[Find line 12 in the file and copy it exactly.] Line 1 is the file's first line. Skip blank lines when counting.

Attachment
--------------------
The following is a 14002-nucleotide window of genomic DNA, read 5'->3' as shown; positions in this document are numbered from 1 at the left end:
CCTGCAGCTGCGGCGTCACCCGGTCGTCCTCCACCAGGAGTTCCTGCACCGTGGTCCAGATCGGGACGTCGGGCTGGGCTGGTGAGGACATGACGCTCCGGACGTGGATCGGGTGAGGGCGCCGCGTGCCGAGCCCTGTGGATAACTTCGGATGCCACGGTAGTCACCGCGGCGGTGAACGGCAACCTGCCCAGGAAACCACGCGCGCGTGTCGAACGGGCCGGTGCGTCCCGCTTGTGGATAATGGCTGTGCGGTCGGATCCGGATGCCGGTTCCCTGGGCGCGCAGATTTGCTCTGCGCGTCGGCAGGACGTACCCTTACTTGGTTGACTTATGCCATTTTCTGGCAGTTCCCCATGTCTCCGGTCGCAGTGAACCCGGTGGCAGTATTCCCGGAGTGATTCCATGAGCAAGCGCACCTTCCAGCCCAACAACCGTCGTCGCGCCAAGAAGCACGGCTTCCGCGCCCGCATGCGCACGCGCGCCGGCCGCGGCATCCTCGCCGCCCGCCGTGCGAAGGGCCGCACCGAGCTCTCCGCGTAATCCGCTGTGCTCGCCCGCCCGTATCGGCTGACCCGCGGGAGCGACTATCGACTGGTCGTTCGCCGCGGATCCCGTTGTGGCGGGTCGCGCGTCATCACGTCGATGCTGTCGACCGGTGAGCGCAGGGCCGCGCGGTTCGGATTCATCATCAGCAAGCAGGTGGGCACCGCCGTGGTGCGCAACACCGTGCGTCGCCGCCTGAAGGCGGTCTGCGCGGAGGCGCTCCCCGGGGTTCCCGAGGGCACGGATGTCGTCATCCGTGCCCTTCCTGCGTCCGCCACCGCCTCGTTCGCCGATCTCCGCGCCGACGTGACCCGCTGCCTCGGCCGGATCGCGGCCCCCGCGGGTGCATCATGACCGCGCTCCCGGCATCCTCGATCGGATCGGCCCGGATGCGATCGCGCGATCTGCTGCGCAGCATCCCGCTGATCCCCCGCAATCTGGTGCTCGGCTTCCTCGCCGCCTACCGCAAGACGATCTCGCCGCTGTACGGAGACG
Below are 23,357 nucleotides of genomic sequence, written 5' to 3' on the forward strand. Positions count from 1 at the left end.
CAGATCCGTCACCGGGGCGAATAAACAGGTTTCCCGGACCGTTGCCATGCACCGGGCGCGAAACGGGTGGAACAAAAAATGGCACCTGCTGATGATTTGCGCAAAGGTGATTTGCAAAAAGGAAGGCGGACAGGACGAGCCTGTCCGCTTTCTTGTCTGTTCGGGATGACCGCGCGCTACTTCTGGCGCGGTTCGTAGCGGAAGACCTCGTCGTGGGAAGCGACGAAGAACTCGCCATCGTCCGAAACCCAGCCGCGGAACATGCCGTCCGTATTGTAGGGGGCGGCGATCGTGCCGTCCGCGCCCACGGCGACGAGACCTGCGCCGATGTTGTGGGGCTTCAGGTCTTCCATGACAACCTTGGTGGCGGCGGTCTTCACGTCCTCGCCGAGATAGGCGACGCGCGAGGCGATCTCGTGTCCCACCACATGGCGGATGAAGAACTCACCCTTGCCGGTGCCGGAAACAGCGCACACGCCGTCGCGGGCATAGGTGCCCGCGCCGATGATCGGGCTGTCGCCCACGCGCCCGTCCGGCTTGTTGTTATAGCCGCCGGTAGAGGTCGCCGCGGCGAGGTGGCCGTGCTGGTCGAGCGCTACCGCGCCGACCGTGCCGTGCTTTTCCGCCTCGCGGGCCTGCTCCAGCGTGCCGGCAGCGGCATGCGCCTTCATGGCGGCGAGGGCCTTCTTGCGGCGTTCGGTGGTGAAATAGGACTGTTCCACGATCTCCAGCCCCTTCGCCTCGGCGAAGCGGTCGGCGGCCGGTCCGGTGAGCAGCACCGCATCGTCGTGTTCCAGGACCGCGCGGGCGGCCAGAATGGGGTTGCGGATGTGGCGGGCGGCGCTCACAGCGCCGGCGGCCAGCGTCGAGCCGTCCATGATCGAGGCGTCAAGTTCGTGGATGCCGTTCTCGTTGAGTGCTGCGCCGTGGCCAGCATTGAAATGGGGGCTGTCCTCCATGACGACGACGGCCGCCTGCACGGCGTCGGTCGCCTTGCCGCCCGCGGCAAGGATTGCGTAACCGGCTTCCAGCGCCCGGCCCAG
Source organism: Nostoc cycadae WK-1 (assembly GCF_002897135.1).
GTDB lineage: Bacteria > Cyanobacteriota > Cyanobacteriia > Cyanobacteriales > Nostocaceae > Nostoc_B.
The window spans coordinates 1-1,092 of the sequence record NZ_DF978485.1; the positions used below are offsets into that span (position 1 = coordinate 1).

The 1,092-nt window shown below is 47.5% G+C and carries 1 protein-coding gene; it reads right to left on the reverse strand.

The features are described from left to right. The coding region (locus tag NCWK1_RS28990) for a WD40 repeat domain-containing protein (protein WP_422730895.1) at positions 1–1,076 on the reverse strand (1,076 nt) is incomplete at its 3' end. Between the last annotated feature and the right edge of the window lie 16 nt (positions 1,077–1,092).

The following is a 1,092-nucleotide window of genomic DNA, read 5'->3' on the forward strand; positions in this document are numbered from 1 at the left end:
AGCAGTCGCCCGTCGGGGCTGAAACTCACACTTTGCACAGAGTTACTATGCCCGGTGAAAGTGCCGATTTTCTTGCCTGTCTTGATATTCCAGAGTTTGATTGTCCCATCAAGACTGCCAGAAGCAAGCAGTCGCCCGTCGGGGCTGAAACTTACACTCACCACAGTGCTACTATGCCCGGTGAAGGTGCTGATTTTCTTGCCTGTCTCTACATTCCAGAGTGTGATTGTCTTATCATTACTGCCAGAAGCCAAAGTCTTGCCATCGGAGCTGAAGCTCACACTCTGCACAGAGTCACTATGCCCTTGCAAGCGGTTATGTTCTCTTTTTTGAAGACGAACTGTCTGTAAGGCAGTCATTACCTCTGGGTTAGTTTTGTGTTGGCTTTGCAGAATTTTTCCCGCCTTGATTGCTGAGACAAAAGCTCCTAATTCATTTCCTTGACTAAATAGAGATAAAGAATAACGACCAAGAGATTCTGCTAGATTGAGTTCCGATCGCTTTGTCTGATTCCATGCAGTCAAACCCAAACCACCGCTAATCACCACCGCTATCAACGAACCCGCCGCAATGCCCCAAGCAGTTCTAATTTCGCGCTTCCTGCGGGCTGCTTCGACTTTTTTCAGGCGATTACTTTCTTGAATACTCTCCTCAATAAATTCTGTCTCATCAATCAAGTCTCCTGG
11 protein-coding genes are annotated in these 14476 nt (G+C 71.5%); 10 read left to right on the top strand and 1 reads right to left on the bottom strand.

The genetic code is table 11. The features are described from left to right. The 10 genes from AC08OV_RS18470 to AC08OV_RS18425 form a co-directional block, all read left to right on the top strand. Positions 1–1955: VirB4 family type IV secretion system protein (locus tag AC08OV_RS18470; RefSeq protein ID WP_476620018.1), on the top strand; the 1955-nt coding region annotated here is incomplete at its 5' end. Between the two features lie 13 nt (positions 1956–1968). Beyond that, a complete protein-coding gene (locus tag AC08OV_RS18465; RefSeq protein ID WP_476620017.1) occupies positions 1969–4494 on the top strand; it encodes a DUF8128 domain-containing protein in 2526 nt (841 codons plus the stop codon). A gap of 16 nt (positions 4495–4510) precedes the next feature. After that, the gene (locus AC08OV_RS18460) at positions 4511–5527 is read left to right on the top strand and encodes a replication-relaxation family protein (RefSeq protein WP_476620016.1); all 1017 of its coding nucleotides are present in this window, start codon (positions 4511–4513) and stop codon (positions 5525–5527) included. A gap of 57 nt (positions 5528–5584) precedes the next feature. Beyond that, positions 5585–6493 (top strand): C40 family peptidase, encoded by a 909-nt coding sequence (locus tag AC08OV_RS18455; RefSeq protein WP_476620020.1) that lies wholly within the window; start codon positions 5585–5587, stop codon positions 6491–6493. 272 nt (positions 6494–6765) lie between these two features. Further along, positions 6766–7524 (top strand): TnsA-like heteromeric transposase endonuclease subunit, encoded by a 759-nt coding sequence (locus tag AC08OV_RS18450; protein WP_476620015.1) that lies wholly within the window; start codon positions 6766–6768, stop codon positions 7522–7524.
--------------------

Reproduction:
11 protein-coding genes are annotated in these 14476 nt (G+C 71.5%); 10 read left to right on the top strand and 1 reads right to left on the bottom strand.